Precious Metals: GOLD
The Midas Touch
Most gold, however, is not used in jewelry or even in gold coins. Because gold conducts electricity so well and can be electroplated easily to other metal surfaces, it is used for contact points in almost every high-tech electronic device imaginable where electrical contact points are crucial. Air bags in automobiles, for instance, all have gold circuitry. In fact, the keyboard on your computer probably has gold contact points under every key, and the CPU chip and memory board probably have gold-plated components. Of course, if you scraped all the gold off it would add up to less than a pin-head.
In ancient times gold was thought to have healing properties when worn or even ingested. Similarly, today gold is also used in medical applications, where its biologically benign properties and easy infrared detection make it an ideal internal tracking device. Gold is even being combined with proteins to make new drugs. And dentists use 13 tons of it every year to make crowns, fillings, and bridges.
The other major use for gold is as a reserve metal. Hundreds of tons of gold are stored in the U.S. Treasury at Fort Knox, to be used as a guarantor of the government's financial solvency.
Both these applications remind us why gold makes such good jewelry--it is non-toxic, will not corrode, resists tarnishing, is hypo-allergenic, and retains its value well. And the softness of gold makes it an ideal material for some of the most creative jewelry artisans in the business.
Of course, the most popular color for gold is its natural shade of yellow. The yellow gold used in jewelry is usually alloyed with copper and silver. White gold, very popular on the fashion scene right now, is created using nickel or palladium, zinc and copper. Alloying copper with gold creates pink gold; a blend of silver, copper and zinc gives us green gold.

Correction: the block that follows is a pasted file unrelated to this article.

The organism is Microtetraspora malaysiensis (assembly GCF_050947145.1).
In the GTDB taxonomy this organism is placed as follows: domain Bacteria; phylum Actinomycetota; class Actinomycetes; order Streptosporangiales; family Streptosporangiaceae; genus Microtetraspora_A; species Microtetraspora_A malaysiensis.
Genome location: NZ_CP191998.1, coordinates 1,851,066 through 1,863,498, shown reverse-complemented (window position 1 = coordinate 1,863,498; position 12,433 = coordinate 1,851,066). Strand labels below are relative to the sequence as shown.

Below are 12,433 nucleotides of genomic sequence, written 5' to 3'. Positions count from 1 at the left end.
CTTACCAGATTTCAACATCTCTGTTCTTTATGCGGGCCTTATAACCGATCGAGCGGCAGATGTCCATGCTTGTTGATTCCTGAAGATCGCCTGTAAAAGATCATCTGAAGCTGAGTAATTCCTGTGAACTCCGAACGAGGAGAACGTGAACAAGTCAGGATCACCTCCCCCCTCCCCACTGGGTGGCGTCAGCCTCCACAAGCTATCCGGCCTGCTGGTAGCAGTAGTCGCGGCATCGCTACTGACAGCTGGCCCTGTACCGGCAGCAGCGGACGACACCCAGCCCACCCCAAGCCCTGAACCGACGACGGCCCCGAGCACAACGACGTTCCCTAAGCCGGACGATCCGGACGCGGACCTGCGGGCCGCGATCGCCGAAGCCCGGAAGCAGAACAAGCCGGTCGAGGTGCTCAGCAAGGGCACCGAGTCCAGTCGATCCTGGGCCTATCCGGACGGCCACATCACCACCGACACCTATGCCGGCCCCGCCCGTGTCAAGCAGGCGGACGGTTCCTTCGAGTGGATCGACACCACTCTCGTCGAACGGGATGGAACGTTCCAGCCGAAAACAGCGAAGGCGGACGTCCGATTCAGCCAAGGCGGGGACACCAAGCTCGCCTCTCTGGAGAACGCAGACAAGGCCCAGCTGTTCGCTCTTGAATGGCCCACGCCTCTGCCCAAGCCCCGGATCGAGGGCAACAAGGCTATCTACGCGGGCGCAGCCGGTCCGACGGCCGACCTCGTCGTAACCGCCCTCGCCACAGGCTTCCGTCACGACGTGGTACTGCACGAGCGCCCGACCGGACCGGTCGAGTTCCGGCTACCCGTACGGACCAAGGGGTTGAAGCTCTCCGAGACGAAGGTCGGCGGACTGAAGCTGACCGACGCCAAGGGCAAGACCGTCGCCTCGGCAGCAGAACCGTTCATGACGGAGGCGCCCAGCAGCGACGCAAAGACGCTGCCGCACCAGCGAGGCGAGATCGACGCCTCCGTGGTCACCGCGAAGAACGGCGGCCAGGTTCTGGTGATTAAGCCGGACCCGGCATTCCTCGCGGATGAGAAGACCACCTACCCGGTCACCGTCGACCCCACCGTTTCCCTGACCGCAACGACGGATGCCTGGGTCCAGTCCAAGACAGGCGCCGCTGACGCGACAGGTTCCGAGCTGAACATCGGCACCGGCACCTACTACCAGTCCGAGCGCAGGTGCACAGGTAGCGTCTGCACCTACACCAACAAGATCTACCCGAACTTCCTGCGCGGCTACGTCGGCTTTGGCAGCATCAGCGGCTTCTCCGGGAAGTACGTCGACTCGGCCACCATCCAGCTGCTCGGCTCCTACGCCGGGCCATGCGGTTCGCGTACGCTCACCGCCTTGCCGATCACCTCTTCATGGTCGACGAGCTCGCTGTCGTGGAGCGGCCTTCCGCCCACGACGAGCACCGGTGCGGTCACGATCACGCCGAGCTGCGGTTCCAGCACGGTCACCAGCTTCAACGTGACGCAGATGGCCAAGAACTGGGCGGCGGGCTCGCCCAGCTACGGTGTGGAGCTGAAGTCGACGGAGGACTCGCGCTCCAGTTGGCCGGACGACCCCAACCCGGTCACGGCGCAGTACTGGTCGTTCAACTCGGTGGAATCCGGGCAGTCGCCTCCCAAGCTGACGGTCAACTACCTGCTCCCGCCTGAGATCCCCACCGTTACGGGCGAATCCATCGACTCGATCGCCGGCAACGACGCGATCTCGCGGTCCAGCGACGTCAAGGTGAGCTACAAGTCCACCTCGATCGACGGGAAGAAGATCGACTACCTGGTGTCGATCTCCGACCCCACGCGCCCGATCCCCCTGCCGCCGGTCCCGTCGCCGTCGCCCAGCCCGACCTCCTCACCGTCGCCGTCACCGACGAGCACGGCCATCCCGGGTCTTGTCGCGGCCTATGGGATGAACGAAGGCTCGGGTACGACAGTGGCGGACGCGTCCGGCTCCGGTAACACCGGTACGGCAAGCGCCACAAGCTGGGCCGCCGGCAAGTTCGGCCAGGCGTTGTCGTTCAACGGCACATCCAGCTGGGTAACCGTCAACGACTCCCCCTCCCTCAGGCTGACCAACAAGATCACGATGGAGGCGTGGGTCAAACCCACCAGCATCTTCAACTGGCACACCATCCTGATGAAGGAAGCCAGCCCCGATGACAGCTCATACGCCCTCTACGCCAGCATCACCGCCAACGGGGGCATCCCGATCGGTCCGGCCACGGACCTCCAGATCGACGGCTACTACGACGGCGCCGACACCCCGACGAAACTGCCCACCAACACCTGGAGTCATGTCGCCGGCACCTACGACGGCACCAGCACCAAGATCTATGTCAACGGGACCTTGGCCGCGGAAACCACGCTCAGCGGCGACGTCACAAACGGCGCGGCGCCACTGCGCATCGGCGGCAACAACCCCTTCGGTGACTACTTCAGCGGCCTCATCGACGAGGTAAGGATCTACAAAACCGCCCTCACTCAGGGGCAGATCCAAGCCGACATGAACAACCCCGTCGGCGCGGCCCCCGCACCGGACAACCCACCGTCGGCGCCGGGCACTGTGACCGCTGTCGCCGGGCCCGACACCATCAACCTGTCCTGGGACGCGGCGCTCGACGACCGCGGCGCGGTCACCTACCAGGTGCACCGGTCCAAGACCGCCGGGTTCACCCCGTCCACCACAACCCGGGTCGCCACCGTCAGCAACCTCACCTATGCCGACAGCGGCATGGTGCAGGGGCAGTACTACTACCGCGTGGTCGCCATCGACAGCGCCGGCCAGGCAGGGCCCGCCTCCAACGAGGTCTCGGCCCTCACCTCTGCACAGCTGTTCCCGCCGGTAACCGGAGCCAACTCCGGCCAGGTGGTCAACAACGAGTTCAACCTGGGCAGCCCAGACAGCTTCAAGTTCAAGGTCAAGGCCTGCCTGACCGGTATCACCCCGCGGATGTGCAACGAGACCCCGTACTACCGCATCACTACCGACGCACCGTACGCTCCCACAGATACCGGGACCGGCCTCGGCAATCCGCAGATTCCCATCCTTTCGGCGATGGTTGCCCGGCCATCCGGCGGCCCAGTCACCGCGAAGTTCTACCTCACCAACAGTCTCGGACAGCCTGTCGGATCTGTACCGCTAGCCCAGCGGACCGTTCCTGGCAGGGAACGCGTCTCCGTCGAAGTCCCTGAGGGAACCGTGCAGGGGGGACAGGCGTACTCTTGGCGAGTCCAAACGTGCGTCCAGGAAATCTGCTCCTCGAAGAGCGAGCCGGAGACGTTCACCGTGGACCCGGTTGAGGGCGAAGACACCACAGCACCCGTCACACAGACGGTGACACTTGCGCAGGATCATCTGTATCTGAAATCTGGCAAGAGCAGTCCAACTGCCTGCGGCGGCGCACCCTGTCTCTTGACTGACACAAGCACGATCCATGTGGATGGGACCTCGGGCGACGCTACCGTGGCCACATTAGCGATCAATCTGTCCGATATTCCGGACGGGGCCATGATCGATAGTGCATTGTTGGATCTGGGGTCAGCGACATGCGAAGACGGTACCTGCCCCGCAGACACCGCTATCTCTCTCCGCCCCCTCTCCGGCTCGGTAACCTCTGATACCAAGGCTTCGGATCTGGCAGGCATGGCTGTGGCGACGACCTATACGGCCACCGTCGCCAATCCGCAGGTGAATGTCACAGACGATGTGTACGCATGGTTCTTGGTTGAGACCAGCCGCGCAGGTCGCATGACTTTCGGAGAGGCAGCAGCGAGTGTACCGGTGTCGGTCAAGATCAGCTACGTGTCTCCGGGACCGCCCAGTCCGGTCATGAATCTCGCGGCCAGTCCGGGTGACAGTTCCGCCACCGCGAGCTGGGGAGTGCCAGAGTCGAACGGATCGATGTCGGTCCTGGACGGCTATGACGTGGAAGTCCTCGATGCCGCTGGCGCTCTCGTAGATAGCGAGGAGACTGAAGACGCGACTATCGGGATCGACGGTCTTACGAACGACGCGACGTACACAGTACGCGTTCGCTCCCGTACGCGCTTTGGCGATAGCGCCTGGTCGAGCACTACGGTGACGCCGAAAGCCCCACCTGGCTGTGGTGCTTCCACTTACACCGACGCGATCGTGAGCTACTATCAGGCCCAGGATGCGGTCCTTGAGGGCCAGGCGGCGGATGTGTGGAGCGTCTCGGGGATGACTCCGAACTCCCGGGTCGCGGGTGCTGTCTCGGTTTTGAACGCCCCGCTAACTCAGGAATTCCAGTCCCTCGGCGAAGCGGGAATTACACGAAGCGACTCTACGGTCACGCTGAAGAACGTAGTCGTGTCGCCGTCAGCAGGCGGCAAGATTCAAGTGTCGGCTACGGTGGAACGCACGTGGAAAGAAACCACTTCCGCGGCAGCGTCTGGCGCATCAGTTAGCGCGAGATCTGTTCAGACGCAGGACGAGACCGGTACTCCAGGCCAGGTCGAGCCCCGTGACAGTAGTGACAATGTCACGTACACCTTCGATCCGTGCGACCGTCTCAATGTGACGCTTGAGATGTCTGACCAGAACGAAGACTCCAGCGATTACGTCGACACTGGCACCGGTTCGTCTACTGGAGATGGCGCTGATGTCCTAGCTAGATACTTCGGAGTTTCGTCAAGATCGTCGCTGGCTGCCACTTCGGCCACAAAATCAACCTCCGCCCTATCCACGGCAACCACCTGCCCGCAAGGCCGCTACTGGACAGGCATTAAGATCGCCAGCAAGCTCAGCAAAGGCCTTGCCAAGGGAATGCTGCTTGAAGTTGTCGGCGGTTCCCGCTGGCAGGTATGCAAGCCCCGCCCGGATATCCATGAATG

When buying gold jewelry, always look for the karat mark. Pure gold, or 24-karat, is generally too soft for use in jewelry, so gold is alloyed with other metals to increase its strength. Eighteen karat gold is 18/24ths, or three-quarters pure gold and jewelry of this fineness is marked 18k or 750, the European designation meaning 75% gold. In addition to the karat mark, every piece of gold jewelry should be stamped with a hallmark or trademark of its maker and sometimes its country of origin. These designations assure you that you are buying genuine karat gold jewelry.
Some jewelry will be marked "gold
filled." Also called gold overlay, this means that a layer of at least 10-karat gold
has been permanently bonded by heat and pressure to one or more surfaces of the support
metal, then rolled or drawn to a prescribed thickness. The karat gold must be at least
1/10 of the total weight. Gold Plate means that a layer of plating of 10-karat gold or
better has been electrolytically or mechanically bonded to a base metal. The karat gold
content may be less than 1/20 but must be properly identified by weight in terms of total
metal content. Vermeil refers to gold plating that's at least 15 microns thick. (One
micron is a millionth of an inch.) Gold leaf is just gold plating that's been pounded and
applied by hand.
Gold pricing is based on a number of factors, including karatage, gram weight, design and craftsmanship. The karatage and gram weight tell you how much gold is in a piece, but don't rely on these alone to determine price. Remember, a price based solely on gram weight does not reflect the work that has gone into the piece. Other important factors to consider are the jewelry's construction and design. A well-made piece in a classic design will give you years of wear and enjoyment, and if cared for properly, will last a lifetime.
One final word about precious metals. Gold and platinum are durable, sturdy and dependable, and make ideal settings for your precious diamond jewelry. However, to get a lifetime of enjoyment from your jewelry, be sure to keep it clean and safe.
Do not wear jewelry during rough work or when handling harsh chemicals. Store it in a fabric-lined box away from other pieces so it does not get scratched. Finally, check the diamond settings periodically for any damage to prongs or bezels. If you see a loose prong or the setting looks out of line, bring it to a professional for repair at once.
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